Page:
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Let $h:S^{n-1}\to S^{n-1}$ be $C^{\infty}$ map. How to prove that a function $F: S^{n-1}\times[0,1]\to S^{n-1}$ given by

$$F(v,t)=(\cos{\pi t})v+(\sin{\pi t})h(v)$$

is proper $C^{\infty}$ map?

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up vote 1 down vote accepted

Assuming $F(v,t)\in S^{n-1}$ there is not much to show. Suppose $A$ is compact in $S^{n-1}$, so $A$ is closed. The map $F$ is obviously continuous, so $F^{-1}(A)$ is closed, and since $S^{n-1}\times [0,1]$ is compact $F^{-1}(A)$ is compact, so $F$ is proper.

The fact that $F$ is $C^{\infty}$ is obvious, too, it's the composition of $C^{\infty}$ maps.

One may ask why $F(v,t)\in S^{n-1}$, though. Is $\langle h(v),v \rangle = 0$?

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How do you go with proving that $F$ is continious and $C^{\infty}$? Is it with charts or there is something quicker? –  dmm Jul 29 '12 at 15:22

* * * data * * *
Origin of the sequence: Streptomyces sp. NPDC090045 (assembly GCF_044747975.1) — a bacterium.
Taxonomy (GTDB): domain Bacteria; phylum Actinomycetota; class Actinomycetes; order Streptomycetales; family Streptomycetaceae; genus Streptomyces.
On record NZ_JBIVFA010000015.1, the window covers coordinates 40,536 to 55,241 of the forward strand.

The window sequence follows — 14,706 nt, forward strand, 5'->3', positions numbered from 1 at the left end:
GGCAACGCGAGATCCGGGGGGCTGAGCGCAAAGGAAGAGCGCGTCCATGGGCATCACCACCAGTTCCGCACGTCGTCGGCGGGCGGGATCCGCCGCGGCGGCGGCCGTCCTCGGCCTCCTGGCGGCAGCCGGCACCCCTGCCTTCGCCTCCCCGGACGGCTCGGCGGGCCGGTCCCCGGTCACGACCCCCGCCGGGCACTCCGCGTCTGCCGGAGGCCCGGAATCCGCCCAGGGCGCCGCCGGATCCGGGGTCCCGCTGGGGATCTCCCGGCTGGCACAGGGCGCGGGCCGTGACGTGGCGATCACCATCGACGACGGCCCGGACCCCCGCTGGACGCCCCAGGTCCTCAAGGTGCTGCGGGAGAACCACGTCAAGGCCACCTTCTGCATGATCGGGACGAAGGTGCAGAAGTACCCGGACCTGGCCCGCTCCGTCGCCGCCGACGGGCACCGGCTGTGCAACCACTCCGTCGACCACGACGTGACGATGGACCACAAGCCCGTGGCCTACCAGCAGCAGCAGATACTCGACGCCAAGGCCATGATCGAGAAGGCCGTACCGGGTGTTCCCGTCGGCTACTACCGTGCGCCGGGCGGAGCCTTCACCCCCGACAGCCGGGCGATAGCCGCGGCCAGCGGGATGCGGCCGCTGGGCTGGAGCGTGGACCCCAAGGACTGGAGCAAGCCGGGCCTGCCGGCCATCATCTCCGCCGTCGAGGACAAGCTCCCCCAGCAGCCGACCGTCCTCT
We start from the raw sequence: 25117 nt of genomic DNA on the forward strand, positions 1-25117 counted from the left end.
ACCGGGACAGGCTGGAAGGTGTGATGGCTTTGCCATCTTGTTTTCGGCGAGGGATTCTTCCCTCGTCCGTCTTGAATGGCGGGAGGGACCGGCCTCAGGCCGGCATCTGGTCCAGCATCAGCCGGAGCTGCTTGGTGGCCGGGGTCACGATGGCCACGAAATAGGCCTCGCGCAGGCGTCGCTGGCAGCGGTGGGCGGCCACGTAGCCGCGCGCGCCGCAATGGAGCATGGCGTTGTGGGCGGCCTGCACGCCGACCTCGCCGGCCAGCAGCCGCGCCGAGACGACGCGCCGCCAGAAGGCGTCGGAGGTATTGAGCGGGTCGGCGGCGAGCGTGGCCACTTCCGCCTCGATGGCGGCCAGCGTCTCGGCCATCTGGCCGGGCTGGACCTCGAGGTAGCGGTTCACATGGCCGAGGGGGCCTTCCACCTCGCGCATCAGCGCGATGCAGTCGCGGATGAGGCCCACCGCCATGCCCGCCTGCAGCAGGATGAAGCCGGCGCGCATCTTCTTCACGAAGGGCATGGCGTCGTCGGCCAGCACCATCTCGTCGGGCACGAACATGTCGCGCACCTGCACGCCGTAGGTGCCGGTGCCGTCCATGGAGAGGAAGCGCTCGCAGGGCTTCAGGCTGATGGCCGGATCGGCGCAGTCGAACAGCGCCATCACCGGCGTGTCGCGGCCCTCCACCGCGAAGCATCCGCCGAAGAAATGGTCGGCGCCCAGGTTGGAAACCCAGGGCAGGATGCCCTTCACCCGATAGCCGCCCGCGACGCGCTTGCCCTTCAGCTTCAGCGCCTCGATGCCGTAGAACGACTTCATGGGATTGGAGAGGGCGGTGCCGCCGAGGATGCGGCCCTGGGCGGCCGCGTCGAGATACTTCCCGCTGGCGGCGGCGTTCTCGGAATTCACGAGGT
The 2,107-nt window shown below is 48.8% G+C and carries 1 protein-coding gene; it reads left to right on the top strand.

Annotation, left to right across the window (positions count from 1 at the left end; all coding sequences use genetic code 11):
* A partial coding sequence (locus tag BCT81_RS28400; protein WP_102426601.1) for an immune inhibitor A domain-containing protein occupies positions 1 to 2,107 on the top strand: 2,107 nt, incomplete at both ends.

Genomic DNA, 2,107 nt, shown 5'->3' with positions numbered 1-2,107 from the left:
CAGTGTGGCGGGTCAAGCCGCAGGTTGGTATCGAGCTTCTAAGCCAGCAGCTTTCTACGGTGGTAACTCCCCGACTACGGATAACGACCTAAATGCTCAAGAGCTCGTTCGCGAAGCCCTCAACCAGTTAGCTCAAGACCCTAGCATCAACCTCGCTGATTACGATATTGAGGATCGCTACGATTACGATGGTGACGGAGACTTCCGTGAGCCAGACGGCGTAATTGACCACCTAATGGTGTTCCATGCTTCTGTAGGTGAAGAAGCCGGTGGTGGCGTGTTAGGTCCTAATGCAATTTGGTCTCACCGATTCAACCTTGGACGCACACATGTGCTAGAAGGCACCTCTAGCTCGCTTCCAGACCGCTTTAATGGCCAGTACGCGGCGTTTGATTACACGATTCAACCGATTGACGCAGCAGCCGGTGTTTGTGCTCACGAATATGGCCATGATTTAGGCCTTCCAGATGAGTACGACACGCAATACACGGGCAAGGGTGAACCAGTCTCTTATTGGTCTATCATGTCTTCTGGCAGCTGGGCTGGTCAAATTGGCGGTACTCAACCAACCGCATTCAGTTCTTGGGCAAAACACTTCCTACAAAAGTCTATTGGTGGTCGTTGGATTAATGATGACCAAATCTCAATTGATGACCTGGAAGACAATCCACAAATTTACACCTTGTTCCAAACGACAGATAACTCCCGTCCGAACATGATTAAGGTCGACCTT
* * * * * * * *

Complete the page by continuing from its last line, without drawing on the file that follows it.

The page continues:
$h$ is $C^0$ (smooth), similarly $v\mapsto v$ and $t\mapsto \sin(t\pi), t\mapsto \cos(t\pi)$. $F$ is obtained by multiplying/adding these components (in $\mathbb{R}^{n}$). So if you know that $f+g:M\times N\mapsto \mathbb{R}^n$ is $C^0$ (smooth) if $f, g$ are $C^0$ (smooth), you know that $F$ is (this you should know from, e.g., class). Then if $S^{n-1}$ is viewed as submanifold of $R^n-\{0\}$ and you know that $F$ does not take on the value $0$ (cause it's values are of norm $1$), you have $F= P\circ F$, $P$ the radial projection to $S^{n-1}$. So F is smooth as composition of smooth maps. –  user20266 Jul 29 '12 at 15:43
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